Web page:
Often, the existence of a multiplicity in a world is neither maximal nor minimal.  The multiplicity exists to some extent.

To conclude I would summarize this abstract theory with a question linked to the concept of existence: the question of death.

To understand the question of death, it is essential to remember that it is only by its being-there that a being exists, and that this existence is that of a degree of existence, situated between inexistence and absolute existence.  Existence is both a logical concept and an intensive concept.  It is this duel status that permits us to rethink death.

We are first tempted to say that a thing is dead when, in the world of reference, its degree of existence is minimal, or when it inexists in this world.  Asserting that a thing is dead would be tantamount to concluding that identity of the thing to itself is equal to the minimal degree.  This would also means that death is the absolute non-identity to self.  But absolute non-identity to self defines inexistence, and not death.  Death must be something other as inexistence, because death happens, and this « happening » necessarily concerns an existent, and not the inexistent of the world.  We  define death as the coming of a minimal value of existence for a thing endowed with a positive evaluation of its identity, and not the minimal value as such.  All that can be asserted of “dying” is that it is a change in appearing, the effect of which is that a thing passes from an existence with a positive intensity—even if it is not maximal—to an existence that is minimal, that is to say null relatively to the world.  The whole problem is what does such a passage consist of? We limit ourselves to two remarks.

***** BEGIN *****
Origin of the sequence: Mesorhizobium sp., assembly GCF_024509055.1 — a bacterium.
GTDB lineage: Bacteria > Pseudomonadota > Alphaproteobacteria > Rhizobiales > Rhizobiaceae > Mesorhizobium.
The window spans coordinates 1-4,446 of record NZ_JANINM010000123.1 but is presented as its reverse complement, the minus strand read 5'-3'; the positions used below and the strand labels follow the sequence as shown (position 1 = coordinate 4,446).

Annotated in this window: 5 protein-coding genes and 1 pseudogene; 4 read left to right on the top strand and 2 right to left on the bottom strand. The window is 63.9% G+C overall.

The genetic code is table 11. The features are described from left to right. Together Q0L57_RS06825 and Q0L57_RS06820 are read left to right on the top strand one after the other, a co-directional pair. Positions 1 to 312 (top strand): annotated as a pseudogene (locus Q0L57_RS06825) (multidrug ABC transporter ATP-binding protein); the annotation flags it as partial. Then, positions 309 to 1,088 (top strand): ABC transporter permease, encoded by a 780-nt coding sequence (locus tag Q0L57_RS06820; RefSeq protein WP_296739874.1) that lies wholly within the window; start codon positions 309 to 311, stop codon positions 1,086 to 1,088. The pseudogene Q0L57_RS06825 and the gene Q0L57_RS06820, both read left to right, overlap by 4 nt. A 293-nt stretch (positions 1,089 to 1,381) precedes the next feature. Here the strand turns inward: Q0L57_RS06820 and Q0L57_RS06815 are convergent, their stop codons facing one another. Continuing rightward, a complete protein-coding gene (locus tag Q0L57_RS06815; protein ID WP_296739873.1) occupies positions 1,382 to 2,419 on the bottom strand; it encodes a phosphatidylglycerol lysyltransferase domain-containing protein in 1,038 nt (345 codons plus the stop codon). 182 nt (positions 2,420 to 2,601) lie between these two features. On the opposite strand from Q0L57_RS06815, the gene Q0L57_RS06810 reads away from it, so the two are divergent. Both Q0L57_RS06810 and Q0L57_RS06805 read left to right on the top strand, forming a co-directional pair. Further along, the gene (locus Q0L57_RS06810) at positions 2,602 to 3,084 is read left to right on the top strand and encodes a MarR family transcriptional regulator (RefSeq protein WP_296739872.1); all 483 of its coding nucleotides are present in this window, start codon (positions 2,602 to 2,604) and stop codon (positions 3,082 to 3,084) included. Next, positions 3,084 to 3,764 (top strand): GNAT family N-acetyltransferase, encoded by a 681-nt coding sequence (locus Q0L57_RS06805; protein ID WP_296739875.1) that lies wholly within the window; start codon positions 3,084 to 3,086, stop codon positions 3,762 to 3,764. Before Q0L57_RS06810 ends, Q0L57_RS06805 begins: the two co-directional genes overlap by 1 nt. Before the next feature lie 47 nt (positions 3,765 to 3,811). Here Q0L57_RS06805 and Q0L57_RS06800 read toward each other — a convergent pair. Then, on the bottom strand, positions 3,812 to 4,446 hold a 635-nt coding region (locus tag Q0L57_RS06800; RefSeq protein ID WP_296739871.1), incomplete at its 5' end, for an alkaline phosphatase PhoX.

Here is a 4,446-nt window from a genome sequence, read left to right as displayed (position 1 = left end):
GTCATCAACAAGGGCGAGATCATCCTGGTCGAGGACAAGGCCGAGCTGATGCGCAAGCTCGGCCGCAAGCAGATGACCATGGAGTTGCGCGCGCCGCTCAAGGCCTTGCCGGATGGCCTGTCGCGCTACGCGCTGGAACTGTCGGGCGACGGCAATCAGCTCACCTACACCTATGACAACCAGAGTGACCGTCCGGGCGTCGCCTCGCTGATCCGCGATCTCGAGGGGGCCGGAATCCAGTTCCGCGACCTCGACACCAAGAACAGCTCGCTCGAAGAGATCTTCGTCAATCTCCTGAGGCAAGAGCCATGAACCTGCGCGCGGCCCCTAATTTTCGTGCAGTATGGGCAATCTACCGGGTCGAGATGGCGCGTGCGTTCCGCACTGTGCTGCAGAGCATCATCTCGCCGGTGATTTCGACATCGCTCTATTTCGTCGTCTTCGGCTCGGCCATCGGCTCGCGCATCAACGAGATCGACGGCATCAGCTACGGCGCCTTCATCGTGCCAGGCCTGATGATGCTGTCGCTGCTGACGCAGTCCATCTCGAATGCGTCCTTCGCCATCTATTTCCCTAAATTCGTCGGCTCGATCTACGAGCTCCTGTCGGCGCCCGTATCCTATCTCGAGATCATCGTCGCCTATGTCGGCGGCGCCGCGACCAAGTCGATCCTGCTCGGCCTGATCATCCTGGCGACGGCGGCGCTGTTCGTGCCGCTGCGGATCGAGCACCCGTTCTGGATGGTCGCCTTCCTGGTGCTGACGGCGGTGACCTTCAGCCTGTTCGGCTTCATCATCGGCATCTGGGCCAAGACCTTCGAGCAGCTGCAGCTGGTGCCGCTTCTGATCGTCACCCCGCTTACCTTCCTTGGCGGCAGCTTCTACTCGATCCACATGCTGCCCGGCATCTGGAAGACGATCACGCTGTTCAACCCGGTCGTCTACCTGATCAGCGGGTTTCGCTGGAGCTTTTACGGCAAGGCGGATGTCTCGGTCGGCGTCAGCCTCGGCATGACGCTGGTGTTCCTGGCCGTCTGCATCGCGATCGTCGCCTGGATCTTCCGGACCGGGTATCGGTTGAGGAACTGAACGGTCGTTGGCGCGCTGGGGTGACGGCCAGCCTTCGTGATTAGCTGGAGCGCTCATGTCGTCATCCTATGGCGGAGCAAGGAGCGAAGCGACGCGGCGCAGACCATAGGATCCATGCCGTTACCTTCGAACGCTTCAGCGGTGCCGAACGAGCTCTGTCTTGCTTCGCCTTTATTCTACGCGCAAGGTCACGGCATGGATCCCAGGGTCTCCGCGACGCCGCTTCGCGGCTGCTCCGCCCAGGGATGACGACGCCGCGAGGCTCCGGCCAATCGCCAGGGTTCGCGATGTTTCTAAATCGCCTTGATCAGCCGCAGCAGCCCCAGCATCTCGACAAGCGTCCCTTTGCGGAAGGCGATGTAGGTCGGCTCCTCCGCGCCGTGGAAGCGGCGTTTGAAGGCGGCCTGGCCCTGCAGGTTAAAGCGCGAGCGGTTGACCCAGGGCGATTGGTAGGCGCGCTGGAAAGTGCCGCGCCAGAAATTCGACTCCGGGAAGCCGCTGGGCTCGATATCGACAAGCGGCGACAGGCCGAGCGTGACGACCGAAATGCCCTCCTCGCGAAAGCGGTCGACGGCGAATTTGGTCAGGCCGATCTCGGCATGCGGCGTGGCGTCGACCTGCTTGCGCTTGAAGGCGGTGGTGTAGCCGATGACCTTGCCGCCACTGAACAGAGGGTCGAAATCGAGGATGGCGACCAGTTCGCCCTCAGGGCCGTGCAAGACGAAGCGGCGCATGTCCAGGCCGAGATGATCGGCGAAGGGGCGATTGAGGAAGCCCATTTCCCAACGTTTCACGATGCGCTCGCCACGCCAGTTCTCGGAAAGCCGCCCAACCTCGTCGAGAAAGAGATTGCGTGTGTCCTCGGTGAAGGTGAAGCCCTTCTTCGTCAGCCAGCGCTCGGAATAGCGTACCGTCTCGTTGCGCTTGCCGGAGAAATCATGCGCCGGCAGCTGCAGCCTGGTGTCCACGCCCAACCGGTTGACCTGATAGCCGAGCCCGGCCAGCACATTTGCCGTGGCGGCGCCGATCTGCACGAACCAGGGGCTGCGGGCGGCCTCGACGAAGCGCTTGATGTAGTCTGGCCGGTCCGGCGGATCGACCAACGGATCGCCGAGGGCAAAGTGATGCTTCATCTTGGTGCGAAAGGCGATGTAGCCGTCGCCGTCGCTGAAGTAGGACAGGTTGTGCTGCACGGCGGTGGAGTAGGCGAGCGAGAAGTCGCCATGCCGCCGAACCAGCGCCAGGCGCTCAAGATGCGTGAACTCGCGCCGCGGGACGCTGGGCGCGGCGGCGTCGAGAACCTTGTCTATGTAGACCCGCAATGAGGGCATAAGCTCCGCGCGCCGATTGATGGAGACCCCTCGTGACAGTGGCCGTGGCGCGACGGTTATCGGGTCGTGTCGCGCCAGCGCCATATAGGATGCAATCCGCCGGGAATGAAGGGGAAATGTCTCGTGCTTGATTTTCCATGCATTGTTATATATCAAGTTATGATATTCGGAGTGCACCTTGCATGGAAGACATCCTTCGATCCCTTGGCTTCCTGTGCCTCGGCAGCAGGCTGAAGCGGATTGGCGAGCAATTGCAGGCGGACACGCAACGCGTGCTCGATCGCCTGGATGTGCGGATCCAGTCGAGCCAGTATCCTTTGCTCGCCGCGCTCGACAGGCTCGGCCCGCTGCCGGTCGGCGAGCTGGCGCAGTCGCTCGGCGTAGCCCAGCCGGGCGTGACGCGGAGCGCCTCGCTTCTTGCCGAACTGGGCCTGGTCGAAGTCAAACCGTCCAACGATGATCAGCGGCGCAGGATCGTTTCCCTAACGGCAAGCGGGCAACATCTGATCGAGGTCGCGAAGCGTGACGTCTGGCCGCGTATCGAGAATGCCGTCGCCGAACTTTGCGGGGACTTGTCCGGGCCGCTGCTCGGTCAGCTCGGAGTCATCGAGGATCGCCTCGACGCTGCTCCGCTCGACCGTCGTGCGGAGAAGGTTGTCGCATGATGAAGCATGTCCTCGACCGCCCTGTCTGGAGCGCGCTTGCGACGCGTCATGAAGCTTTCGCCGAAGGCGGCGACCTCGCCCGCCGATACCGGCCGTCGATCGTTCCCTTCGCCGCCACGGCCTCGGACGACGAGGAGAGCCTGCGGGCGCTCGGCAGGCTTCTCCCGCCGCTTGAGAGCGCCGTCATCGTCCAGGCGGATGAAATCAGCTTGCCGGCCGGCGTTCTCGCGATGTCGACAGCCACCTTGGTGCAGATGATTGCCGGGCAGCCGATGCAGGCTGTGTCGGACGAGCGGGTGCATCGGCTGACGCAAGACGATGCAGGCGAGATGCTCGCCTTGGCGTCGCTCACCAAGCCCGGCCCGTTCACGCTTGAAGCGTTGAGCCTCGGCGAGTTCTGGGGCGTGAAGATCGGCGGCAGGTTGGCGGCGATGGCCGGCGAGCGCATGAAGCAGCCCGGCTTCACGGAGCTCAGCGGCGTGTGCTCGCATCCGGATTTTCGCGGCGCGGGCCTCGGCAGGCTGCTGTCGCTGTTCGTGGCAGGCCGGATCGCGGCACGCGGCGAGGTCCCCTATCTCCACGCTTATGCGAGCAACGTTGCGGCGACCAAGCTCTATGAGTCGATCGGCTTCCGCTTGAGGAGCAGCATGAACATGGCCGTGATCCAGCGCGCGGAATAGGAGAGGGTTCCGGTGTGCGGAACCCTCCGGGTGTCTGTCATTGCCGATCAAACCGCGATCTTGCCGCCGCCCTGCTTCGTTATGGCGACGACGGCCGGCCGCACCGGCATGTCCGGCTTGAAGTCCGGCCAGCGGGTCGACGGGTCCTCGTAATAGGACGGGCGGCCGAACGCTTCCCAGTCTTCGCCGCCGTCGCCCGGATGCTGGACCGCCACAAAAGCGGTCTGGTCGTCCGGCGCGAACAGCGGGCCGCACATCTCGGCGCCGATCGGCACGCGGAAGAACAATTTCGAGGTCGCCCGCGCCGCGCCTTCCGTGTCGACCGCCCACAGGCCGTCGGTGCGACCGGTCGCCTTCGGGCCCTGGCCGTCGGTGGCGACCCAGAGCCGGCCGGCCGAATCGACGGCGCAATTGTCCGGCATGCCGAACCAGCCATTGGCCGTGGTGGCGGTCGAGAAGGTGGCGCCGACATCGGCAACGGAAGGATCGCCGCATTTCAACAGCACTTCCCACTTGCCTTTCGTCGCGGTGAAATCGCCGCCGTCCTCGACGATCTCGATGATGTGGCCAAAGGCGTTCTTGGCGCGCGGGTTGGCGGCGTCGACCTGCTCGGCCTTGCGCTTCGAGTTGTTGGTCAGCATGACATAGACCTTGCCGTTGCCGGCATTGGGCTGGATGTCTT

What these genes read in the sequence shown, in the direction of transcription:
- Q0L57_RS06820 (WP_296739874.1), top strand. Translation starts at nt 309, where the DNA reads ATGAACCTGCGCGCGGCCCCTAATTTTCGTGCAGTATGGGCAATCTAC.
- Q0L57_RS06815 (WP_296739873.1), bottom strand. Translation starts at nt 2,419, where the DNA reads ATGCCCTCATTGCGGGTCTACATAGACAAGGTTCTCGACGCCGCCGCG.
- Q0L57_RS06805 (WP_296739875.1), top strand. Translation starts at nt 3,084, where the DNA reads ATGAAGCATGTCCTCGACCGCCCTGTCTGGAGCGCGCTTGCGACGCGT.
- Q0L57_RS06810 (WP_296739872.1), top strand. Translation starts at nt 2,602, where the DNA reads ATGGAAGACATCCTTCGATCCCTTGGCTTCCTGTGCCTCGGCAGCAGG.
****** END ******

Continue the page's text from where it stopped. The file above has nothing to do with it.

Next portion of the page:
1) The passage from one identity or existence value to another cannot be an immanent effect of the multiplicity concerned.  For this being has precisely no other immanence to the situation, and consequently to its own identity, as its degree of existence.  The passage is necessarily the result of an exterior cause, which affects, locally or globally, the logical evaluations, or the laws of the Being-there-in-the-world.  In other words, what occurs in death is a change in the identity function of a given multiple.  This change is always imposed on the dying thing, and this imposition comes from outside the thing.  The precise proposition is Spinoza’s: “No thing whatever can be destroyed, except by an exterior cause.”  So it is impossible to say of a multiple that it is “mortal”.

2) It follows that the meditation of death is in itself vain, as Spinoza also declares: “The free man thinks of nothing less than of his death, and his wisdom is a meditation on life, and not a meditation on death.”  It is because death is only a consequence.  What thought must turn towards is the event which locally transforms the identity function.

All of this indicates why we cannot agree with a philosophy of mortality and finitude.  There is no ontological status of death.  Of no existent we can say that it is a “being-for-death”.  Because existence is a transcendental degree and nothing else, we must ask with Saint Paul: “Death, where is thy victory?”  Dying, exactly like existing, is a mode of being-there, and therefore a purely logical correlation.  The philosophy of death is included in one sentence: Do not be afraid by the logic of a world, or by the games of existence.  We are living and dying in many different worlds.

Alain Badiou’s Biography

Source Here

This piece originally appeared in lacanian ink 29, which is now sold out.

SubSense

Tonight I am not going to engage in any kind of criticism.  Instead, I intend to propose a new concept of existence.  And I shall be as abstract as this intention forces me to be.  You can find a less arid but not complete exposition in a chapter of my “Briefings on Existence,” and a complete one in my last book, Logiques des mondes, which is out in French and will be published in English at the end of next year, I hope.

As all of you know perfectly well, the fundamental problem is to distinguish on the one hand, being as such, being qua being, and, on the other hand, existence, as a category which precisely is not reducible to that of being.  It is the heart of the matter.  This difference between being and existence is often the result of the consideration of a special type of…